Archive for the ‘Neurology’ Category
There have been a number of overseas studies that have linked pesticides and Parkinson’s disease. Parkinson’s disease is the death of brain cells that produce dopamine, a neurotransmitter involved in movement and it can lead to paralysis.
An article in Reuters based on some information publicized by Dr William Langston, founder of the Parkinson Institute and his team, gave evidence that pesticides can cause Parkinson’s disease even as way back as 2008. The information was based on research presented at the Parkinson’s disease Environmental Research meeting in California and was the result of an expert study of the link between people and animals.
The study showed that farm workers who used the weedkiller Paraquat had two to three times the normal risk of Parkinson’s. Another study showed that animals exposed to Paraquat (N,N′-dimethyl-4,4′-bipyridinium dichloride) have a build-up of a protein called Alpha-synuclein in their brains. This protein has also been linked to Parkinson’s in the past. A third study showed that this build-up of protein kills the same brain cells as Parkinson’s disease.
Whilst drugs delay some symptoms of the disease there is not really any good treatment or cure. The study said that farm workers were at high risk in USA although links with pesticides have been difficult to document due to an inability to link the pesticide with the disease as it takes many years often for the disease to develop.
The study took into account 80,000 people in USA and found farm workers exposed to Paraquat had twice the risk of Parkinson’s. Exposure to another pesticide called Dieldrin also raised the risk.
This study was different to ones in the past because it was documented carefully via records of purchase of the pesticides. Dr. Donato Di Monte of the Parkinson’s Institute gave Paraquat to lab animals and found it caused a build-up of Alpha-synuclein in the brain which killed the same neurons affected by people with Parkinson’s. He continued to say that the increase in Alpha-synuclein in the brain could be the missing link between the exposure to this agent and how it causes the disease. Both Langston and Di Monte said inflammation also could be a factor. Langston went on to say that multiple concussions causing inflammation in the brain raise the risk of Parkinson’s.
It is also important with Parkinson’s disease to make sure you take the correct supplements as the body is depleted in these. Usually there are not enough nutrients in the food we are eating to counteract the speed of the illness. This is often the case for many severe illnesses and it also needs to be remembered that the body, mind and energy are linked so emotional issues are also likely to be involved.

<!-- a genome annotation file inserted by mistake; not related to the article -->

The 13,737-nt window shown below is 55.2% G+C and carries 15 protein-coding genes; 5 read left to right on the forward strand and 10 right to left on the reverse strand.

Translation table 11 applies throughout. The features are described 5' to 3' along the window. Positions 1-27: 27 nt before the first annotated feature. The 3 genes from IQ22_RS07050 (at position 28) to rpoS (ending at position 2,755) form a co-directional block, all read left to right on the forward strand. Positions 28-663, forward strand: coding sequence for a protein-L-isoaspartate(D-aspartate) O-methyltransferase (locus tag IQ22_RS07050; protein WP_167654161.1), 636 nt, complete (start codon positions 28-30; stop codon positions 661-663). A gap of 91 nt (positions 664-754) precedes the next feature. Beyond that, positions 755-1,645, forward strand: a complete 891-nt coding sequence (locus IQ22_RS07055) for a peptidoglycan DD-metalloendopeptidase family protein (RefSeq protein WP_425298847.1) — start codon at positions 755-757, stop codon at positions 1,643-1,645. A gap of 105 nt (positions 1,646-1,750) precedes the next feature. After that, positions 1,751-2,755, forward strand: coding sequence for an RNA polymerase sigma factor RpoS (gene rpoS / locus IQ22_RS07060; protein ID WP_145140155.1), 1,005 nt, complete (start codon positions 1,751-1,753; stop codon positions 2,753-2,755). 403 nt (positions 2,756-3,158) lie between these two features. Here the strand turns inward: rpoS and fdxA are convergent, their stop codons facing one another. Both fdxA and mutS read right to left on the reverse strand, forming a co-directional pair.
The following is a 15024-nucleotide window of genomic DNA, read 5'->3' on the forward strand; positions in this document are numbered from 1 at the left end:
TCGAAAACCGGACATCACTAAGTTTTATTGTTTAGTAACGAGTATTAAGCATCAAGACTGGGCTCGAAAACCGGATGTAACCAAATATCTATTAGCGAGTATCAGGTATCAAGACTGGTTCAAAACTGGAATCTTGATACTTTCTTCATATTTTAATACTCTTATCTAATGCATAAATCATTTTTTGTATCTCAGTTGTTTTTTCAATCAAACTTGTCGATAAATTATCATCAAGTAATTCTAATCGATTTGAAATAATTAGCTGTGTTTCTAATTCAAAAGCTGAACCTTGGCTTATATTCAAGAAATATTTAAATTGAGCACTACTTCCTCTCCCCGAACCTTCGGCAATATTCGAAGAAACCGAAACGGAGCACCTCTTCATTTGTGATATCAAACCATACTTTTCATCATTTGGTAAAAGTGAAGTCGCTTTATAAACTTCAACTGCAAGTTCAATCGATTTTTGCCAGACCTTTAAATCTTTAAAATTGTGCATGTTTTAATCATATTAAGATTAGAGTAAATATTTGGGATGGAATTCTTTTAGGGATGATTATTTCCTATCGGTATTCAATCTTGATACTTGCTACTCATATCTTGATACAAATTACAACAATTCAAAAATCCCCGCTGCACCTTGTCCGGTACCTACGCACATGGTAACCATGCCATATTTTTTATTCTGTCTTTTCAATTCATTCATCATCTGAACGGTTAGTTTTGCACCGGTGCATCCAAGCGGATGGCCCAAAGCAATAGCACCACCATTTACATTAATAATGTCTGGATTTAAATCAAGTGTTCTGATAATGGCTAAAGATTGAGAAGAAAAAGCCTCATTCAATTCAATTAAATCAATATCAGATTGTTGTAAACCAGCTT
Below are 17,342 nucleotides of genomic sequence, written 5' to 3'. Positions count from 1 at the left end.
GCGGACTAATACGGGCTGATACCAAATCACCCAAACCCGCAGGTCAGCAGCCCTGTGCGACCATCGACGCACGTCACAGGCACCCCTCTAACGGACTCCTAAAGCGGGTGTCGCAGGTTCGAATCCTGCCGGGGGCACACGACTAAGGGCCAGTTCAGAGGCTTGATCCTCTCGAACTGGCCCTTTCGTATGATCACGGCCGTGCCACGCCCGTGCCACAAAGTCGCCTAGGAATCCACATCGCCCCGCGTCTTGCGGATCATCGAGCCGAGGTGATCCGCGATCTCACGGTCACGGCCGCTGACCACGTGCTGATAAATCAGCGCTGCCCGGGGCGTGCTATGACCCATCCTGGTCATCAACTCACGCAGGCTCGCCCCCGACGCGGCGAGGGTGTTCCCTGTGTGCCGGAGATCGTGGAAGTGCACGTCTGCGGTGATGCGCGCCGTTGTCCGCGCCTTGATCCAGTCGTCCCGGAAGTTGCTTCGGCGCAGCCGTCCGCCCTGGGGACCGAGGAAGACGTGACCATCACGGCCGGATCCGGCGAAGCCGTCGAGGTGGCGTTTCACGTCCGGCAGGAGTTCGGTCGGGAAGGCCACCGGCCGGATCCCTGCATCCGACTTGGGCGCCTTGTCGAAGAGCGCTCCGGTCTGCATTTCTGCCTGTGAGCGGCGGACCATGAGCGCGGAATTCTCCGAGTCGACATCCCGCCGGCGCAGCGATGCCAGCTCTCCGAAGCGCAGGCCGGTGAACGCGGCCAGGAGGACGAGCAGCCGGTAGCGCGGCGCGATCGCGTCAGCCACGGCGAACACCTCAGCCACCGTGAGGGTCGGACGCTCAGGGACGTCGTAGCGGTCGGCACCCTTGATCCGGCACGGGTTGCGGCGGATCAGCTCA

Supplements which are helpful in the case of Parkinson’s disease are: Vitamin B6, B2, B complex, Glutamic acid, Magnesium, Calcium lactate, Vitamin E, Vitamin C and Lecithin.
Priorities in diet are: a raw food diet of organically grown foods including raw seeds, nuts, grains, sprouts, raw milk especially goats, fruits, and vegetables. Green leafy vegetables and yellow turnips are especially good and sesame seeds. It also needs to be remembered that a low protein diet is recommended.
From the standpoint of natural health it seems that yet again we have a reaction of the body to toxins. Interesting? How many illnesses have this reaction and could perhaps be prevented? There are many because the body is supposed to be more alkaline than acidic and with the junk foods out there some people eat it easily turns the other way into an acidic system instead of an alkaline one.
There are many ways to alkalies the body whether it is drinking alkalies water, eating more fruit and vegetables, drinking more ordinary filtered water or simply not eating as much junk food. It is important to do a bowel cleanse and a liver detox every once in a while but be careful which detox kit you choose because you don’t want to be spending half your week in the toilet because the kit is driving your bowels too much. As for the liver cleanse that needs to be done AFTER the bowel cleanse so the toxins can flush effectively. Remember though that whatever you do in the direction of improving your health, even if it is something small, is a valid step and will help you to work towards a healthier body and lifestyle.